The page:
IDENTIFYING CORE VALUES These values apply to work and personal life. This is not an exhaustive list—you’re welcome to add your own. Acceptance Achievement Adventure Affection Altruism Ambition Appreciation Arts Authenticity Authority Autonomy Balance Beauty Belonging Caring Celebration Challenge Choice Collaboration Commitment Community Communication Compassion Connection Contribution Cooperation Creativity Democracy Effectiveness Efficiency Equality Equity Excellence Excitement Expertise Fame Fairness Faith Family Flexibility Focus Forgiveness Freedom Friendship Fun Goals Gratitude Growth Happiness Health Helping Others High Expectations Honesty Hope Humility Humor Imagination Independence Influence Initiative Integrity Intuition Interdependence Joy Justice Kindness Knowledge Leadership Loyalty Making a Difference Meaningful Work Mindfulness Nature Nurturing Order Passion Peace Personal Growth Perseverance Personal-Development Pleasure Positive-Attitude Pride Productivity Recognition Reflection Religion Respect Responsibility Results Risk Taking Romance Self-Expression Self-Respect Service Sharing Solitude Spirituality Success Support
Team-Work Time Tolerance Togetherness Tradition Travel Trust Truth Unity Variety Zest To find out what makes up your core:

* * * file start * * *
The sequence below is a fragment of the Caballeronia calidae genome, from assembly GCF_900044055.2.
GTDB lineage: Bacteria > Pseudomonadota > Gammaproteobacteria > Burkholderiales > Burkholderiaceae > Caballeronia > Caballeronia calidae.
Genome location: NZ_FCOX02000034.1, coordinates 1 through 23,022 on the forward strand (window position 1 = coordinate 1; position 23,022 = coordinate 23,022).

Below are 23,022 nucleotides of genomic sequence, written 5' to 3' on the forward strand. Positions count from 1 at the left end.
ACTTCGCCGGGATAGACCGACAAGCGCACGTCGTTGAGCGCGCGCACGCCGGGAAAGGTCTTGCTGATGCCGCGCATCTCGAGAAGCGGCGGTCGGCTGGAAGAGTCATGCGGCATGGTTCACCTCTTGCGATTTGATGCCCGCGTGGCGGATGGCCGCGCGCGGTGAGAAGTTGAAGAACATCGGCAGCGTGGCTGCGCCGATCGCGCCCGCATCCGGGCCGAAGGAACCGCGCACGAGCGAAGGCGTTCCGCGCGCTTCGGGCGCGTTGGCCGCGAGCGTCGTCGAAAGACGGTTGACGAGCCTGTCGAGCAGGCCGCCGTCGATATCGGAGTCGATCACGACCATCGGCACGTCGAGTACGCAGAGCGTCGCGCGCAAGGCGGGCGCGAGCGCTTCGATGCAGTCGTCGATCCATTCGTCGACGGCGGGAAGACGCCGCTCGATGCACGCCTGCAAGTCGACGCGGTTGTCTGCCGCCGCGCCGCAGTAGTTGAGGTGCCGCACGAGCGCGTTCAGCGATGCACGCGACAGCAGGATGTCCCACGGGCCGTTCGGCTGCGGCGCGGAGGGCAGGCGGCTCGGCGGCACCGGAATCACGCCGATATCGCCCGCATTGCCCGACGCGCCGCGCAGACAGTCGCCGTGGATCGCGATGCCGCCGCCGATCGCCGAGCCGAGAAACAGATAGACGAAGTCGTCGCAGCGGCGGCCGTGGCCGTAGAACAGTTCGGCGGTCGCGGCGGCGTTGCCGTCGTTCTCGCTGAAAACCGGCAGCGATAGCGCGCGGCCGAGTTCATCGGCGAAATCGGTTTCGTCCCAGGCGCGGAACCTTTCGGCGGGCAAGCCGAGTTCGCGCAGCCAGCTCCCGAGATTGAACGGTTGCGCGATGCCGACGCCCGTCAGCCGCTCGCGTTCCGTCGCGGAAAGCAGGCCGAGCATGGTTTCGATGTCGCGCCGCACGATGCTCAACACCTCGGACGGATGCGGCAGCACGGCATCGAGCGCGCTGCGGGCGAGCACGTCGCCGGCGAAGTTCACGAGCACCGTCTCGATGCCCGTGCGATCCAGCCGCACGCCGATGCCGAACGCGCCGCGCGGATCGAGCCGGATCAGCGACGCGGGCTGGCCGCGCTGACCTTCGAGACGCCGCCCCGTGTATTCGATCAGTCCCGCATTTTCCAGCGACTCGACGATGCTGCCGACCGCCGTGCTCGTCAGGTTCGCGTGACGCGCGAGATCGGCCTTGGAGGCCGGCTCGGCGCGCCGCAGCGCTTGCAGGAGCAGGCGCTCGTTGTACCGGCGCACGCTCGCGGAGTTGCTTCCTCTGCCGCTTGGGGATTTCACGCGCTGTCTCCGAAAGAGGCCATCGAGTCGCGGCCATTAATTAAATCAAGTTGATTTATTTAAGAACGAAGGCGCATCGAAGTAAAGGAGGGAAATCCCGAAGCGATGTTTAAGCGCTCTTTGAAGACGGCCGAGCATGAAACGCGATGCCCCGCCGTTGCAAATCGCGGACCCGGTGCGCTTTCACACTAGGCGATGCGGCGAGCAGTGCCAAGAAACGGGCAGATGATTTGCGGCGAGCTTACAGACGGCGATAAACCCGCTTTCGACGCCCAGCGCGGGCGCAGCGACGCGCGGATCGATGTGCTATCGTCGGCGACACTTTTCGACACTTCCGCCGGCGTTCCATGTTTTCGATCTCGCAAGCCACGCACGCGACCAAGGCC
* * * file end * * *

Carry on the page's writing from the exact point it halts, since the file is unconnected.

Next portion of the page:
“World records are only borrowed.” – Sebastian Coe
“Throughout my athletic career, the overall goal was always to be a better athlete than I was at the moment – whether next week, next month or next year. The improvement was the goal. The medal was simply the ultimate reward for achieving that goal.” — Sebastian Coe
It’s our core beliefs that make us strong and it’s our core beliefs that keep us strong. They are what enable us to get up, dust ourselves off and keep running. When we live true to our core beliefs we are able to lengthen our stride and feel purposeful and powerful. The days we live true to our core beliefs are usually the best days of our careers. Knowing what our core beliefs are can help us better understand ourselves and explain why some days feel just down right rotten. Those are usually the days when we are in situations that force us to move away from our core beliefs.
“To thine own self be true.” – Polonius in Shakespeare’s “Hamlet”.